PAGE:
“I hope it will snow more so we can take some pictures,” says Ayman Assi as he looks out towards the Grand Union Canal from his restaurant in west London.
It’s a cold Saturday morning in February. An articulated lorry is parked outside where grey, steel and concrete dominate as you’d expect on a drab industrial estate.
Inside is another world: a spotless Mediterranean Mövenpick, freshly made pastries filled with minced lamb, pizza-style discs topped with cheese and thyme, menus where the pound sign comes after the price, chefs drawing rows of bread out of the wall oven, the chicken and lamb shawarmas rotating against a gentle heat that will have them dripping by lunchtime.
Attached to the restaurant is the hookah, or shisha, lounge which sits on the canal side – well-to-do women chill out with a smoke; young men shoot the breeze as hardworking waiters scuttle to and fro with tea, sweets and red hot coals.
It’s a head-turner for cyclists on the canal, the aroma of apple tobacco blowing away the cosy scent of freshly baked biscuits from the nearby McVitie’s factory.
Beit el Zaytoun (or House of Olives) is the newest among a crop of Lebanese and Iraqi restaurants and shisha joints that have popped up in the middle of nowhere – at least in retail terms – over the past few years.
There is a rivalry but it’s amicable – this particular place is probably the most ambitious of them all. Everything is branded; the wooden serving boards and serviettes all carry the logo.
And the voice of the iconic Lebanese singer Fairuz is omnipresent.
Beit opened three months ago and is teeming with trade. “People come from all over the place, Manchester, Birmingham,” says Assi. “We don’t take bookings except Thursday night there is live music.”
Around the corner in deepest warehouse land is a dimly lit place called Al Banafsaj. High-end cars are parked along the road it sits on at night. Dice roll inside on to boards, couples lounge on sofas, dine at tables, smoke hookahs. It’s a Middle Eastern knees-down. But no photos here, says the manager. “I’d have to ask everyone’s permission.”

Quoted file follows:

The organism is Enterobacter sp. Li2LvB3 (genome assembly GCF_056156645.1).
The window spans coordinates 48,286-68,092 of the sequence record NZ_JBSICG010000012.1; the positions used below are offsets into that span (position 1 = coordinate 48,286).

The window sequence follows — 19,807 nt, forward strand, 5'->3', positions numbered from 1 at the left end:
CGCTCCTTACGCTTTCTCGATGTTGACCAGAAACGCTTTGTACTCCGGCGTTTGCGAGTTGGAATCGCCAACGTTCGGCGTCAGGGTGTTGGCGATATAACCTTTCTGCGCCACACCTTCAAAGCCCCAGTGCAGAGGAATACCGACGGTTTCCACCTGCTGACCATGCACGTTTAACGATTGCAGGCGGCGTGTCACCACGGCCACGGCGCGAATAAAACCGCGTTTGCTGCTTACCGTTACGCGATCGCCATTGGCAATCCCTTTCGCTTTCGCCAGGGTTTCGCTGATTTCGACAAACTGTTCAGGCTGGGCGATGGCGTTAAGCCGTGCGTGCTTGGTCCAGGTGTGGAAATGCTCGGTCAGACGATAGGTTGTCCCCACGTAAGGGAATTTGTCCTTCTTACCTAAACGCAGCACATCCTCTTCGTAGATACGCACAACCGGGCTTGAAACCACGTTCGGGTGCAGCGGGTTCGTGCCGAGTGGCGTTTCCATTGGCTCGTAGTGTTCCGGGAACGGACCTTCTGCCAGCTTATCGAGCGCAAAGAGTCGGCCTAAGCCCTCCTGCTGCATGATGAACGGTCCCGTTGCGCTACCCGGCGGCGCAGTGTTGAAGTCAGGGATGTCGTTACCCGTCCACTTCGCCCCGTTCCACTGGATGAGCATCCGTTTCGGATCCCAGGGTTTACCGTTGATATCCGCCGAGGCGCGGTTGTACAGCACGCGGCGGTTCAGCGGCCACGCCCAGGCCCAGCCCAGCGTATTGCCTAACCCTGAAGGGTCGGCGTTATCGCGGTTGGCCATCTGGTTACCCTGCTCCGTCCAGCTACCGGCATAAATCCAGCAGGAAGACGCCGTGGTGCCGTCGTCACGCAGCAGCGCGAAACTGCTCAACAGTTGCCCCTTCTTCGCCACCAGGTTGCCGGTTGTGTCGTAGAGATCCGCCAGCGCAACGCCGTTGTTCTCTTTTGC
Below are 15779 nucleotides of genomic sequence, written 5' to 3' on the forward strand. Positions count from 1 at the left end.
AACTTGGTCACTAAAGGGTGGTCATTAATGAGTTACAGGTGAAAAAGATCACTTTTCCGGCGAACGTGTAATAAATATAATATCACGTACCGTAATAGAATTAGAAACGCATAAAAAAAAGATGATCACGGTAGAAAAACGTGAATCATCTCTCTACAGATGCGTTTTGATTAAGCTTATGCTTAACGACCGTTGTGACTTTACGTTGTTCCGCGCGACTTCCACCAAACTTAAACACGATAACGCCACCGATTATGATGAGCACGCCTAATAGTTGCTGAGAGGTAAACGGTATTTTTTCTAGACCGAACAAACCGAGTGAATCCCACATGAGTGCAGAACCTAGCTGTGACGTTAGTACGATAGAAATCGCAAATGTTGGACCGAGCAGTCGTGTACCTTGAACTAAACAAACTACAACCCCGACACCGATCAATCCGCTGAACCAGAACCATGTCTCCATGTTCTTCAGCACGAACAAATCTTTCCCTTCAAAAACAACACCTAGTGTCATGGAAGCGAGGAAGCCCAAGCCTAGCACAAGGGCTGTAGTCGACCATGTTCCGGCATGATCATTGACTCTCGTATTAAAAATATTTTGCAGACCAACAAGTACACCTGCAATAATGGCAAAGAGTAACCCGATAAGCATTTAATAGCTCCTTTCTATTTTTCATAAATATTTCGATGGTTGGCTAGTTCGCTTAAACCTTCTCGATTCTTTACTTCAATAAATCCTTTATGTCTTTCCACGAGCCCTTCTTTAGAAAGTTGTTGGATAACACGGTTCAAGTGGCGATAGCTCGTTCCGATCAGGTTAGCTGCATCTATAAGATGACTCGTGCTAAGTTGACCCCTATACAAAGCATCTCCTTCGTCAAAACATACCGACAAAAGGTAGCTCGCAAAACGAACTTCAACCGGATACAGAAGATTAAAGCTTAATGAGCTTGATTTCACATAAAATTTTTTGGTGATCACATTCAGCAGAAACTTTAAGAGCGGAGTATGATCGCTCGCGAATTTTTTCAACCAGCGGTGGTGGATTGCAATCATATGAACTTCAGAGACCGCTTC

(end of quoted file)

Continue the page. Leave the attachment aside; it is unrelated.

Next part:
I’m surprised as the place is so vast, no one would notice but then this is the Middle East.
“They think you could be MI6, MI5,” says Radwan Issa, a veteran of the neighbourhood, only half-joking.
He runs the Al-Jabal bakery which opened in the mid-1990s and recalls a time when his was the only Middle East catering operation in the neighbourhood: such bakeries spawned today’s phenomenon of outposts of Lebanon’s food empire on an industrial estate.
“People who come here want to get away from it all,” says Issa – it’s a home from home.
First it was him then one “small Iraqi place opened, one Palestinian, one Lebanese” and in time the area was transformed into an unlikely hub of restaurants and hubble-bubbles.
Yet it all largely remains under the radar of most of us: word of mouth has worked its magic largely in Arabic.
Three women chatting in English, two in chic headscarves, step out of a car on a grey afternoon. What are they doing here?
“Buying baklava from Patchi,” says one – the huge sweets maker up the road. And where have the travelled from? “Croydon.”
If you’re not from London that’s basically Bombay.